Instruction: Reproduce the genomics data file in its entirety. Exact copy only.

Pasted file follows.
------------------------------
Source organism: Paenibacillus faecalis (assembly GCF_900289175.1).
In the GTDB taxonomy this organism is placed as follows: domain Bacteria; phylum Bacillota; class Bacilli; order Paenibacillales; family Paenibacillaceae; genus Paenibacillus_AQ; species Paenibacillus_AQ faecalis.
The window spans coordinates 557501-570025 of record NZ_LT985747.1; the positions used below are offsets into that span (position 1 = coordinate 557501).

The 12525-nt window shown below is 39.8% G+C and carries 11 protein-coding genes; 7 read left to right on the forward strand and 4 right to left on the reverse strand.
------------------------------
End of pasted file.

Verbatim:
Source organism: Paenibacillus faecalis (assembly GCF_900289175.1).
In the GTDB taxonomy this organism is placed as follows: domain Bacteria; phylum Bacillota; class Bacilli; order Paenibacillales; family Paenibacillaceae; genus Paenibacillus_AQ; species Paenibacillus_AQ faecalis.
The window spans coordinates 557501-570025 of record NZ_LT985747.1; the positions used below are offsets into that span (position 1 = coordinate 557501).

The 12525-nt window shown below is 39.8% G+C and carries 11 protein-coding genes; 7 read left to right on the forward strand and 4 right to left on the reverse strand.